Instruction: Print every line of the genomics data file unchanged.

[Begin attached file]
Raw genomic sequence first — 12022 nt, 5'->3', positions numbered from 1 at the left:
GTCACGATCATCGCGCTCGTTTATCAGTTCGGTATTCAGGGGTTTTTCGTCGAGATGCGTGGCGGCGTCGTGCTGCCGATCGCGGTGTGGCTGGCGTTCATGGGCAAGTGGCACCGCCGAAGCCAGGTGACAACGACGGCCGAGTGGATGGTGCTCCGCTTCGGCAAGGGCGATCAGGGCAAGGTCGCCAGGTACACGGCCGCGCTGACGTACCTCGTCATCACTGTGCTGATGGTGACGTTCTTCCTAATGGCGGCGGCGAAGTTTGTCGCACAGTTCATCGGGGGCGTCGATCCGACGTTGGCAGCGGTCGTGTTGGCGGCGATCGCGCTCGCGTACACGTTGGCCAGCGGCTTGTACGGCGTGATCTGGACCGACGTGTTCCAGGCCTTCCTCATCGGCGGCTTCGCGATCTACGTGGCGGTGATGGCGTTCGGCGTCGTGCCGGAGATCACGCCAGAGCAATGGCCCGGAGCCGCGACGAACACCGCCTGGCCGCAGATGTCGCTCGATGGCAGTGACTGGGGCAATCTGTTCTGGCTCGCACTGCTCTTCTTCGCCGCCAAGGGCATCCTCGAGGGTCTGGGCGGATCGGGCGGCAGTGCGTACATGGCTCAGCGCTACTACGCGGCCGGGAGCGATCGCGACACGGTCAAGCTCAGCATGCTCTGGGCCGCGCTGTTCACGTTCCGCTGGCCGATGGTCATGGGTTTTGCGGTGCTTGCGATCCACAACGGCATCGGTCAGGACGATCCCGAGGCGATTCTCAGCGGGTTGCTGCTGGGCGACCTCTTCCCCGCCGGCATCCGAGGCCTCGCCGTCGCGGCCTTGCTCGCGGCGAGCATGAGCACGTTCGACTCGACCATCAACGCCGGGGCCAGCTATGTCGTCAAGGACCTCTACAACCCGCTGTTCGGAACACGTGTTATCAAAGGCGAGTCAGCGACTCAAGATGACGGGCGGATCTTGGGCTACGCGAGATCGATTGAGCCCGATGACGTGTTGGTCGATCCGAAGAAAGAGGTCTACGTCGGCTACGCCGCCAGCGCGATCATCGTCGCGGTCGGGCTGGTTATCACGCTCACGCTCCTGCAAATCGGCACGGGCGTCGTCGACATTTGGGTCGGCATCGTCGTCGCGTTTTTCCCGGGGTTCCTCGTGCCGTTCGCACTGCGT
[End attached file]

Raw genomic sequence first — 12022 nt, 5'->3', positions numbered from 1 at the left:
GTCACGATCATCGCGCTCGTTTATCAGTTCGGTATTCAGGGGTTTTTCGTCGAGATGCGTGGCGGCGTCGTGCTGCCGATCGCGGTGTGGCTGGCGTTCATGGGCAAGTGGCACCGCCGAAGCCAGGTGACAACGACGGCCGAGTGGATGGTGCTCCGCTTCGGCAAGGGCGATCAGGGCAAGGTCGCCAGGTACACGGCCGCGCTGACGTACCTCGTCATCACTGTGCTGATGGTGACGTTCTTCCTAATGGCGGCGGCGAAGTTTGTCGCACAGTTCATCGGGGGCGTCGATCCGACGTTGGCAGCGGTCGTGTTGGCGGCGATCGCGCTCGCGTACACGTTGGCCAGCGGCTTGTACGGCGTGATCTGGACCGACGTGTTCCAGGCCTTCCTCATCGGCGGCTTCGCGATCTACGTGGCGGTGATGGCGTTCGGCGTCGTGCCGGAGATCACGCCAGAGCAATGGCCCGGAGCCGCGACGAACACCGCCTGGCCGCAGATGTCGCTCGATGGCAGTGACTGGGGCAATCTGTTCTGGCTCGCACTGCTCTTCTTCGCCGCCAAGGGCATCCTCGAGGGTCTGGGCGGATCGGGCGGCAGTGCGTACATGGCTCAGCGCTACTACGCGGCCGGGAGCGATCGCGACACGGTCAAGCTCAGCATGCTCTGGGCCGCGCTGTTCACGTTCCGCTGGCCGATGGTCATGGGTTTTGCGGTGCTTGCGATCCACAACGGCATCGGTCAGGACGATCCCGAGGCGATTCTCAGCGGGTTGCTGCTGGGCGACCTCTTCCCCGCCGGCATCCGAGGCCTCGCCGTCGCGGCCTTGCTCGCGGCGAGCATGAGCACGTTCGACTCGACCATCAACGCCGGGGCCAGCTATGTCGTCAAGGACCTCTACAACCCGCTGTTCGGAACACGTGTTATCAAAGGCGAGTCAGCGACTCAAGATGACGGGCGGATCTTGGGCTACGCGAGATCGATTGAGCCCGATGACGTGTTGGTCGATCCGAAGAAAGAGGTCTACGTCGGCTACGCCGCCAGCGCGATCATCGTCGCGGTCGGGCTGGTTATCACGCTCACGCTCCTGCAAATCGGCACGGGCGTCGTCGACATTTGGGTCGGCATCGTCGTCGCGTTTTTCCCGGGGTTCCTCGTGCCGTTCGCACTGCGT